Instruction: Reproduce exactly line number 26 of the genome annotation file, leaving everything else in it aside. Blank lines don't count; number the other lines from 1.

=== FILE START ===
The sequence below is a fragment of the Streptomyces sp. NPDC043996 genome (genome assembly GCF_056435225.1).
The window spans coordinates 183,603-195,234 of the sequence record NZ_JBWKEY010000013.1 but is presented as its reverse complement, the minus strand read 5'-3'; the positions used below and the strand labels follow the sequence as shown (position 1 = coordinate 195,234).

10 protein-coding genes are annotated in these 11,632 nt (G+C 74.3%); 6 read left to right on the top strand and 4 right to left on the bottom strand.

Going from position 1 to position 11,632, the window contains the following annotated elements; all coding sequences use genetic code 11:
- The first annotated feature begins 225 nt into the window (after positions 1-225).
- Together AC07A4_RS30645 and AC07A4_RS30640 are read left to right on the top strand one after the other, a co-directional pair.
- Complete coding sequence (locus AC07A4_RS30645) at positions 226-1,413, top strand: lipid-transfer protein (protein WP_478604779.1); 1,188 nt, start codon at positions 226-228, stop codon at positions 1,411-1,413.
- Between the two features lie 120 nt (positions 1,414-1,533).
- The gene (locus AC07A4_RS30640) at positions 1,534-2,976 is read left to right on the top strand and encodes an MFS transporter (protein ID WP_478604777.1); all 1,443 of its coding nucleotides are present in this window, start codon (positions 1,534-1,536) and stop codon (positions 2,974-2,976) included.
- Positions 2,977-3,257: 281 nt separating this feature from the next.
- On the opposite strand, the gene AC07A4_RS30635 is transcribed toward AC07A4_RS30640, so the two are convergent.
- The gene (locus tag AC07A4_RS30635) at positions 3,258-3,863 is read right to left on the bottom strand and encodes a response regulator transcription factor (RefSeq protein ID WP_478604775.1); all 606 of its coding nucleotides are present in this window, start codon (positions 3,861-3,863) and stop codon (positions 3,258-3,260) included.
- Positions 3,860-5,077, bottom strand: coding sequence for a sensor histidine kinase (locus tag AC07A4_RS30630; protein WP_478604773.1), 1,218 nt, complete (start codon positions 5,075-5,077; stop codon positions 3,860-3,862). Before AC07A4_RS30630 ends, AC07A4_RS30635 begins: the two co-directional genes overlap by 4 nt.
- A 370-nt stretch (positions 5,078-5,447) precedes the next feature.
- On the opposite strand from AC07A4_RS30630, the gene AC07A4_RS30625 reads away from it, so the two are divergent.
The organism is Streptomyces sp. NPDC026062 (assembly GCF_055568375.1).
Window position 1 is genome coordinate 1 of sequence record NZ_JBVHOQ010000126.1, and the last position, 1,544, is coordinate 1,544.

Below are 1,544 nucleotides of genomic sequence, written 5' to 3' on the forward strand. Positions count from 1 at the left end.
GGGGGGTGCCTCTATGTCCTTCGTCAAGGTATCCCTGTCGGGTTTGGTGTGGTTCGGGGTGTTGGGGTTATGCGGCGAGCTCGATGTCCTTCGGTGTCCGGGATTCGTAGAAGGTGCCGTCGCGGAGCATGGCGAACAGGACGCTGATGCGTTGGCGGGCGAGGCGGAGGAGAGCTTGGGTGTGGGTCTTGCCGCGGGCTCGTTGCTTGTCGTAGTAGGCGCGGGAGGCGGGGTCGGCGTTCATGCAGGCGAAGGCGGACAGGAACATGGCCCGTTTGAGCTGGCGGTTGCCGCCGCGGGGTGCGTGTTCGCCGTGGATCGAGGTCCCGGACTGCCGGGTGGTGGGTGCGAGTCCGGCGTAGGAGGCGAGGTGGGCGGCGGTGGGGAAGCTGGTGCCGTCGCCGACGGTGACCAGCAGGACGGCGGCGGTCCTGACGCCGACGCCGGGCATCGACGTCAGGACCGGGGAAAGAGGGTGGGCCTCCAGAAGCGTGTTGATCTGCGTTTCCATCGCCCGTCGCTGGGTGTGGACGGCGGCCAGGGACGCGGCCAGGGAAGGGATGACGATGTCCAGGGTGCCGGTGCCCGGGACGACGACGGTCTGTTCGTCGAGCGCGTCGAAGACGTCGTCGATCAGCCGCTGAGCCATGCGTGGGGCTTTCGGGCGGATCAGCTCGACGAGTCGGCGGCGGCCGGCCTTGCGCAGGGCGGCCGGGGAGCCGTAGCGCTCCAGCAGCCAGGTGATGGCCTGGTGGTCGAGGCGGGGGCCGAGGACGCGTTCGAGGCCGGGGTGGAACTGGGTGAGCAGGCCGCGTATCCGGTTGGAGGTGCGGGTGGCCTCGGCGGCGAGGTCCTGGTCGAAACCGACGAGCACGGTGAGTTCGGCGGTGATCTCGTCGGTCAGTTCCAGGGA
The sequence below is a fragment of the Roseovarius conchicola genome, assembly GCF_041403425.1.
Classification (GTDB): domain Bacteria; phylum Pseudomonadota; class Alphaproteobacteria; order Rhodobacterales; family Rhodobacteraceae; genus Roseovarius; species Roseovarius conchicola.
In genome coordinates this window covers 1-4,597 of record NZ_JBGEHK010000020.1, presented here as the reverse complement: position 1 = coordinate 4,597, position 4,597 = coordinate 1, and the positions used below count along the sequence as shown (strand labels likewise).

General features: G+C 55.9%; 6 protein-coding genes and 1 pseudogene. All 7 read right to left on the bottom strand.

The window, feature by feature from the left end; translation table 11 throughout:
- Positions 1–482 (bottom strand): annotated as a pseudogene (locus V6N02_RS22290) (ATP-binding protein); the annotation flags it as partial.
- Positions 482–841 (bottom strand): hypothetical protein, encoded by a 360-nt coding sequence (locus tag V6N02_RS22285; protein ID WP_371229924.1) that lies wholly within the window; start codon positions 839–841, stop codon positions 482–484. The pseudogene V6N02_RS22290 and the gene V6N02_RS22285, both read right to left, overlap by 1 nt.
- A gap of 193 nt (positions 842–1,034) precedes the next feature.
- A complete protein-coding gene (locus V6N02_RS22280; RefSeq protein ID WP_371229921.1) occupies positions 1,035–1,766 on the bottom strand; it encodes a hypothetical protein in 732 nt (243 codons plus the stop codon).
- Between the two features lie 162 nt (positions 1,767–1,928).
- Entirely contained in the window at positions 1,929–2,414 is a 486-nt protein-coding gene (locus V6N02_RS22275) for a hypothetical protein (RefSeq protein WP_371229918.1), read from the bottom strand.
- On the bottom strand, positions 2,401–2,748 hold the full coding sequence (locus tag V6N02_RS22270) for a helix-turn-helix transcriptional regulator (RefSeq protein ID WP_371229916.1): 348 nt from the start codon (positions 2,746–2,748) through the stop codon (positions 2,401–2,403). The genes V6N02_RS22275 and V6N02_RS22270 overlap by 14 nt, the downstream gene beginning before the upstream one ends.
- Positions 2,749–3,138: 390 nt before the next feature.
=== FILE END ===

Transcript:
- Positions 482–841 (bottom strand): hypothetical protein, encoded by a 360-nt coding sequence (locus tag V6N02_RS22285; protein ID WP_371229924.1) that lies wholly within the window; start codon positions 839–841, stop codon positions 482–484. The pseudogene V6N02_RS22290 and the gene V6N02_RS22285, both read right to left, overlap by 1 nt.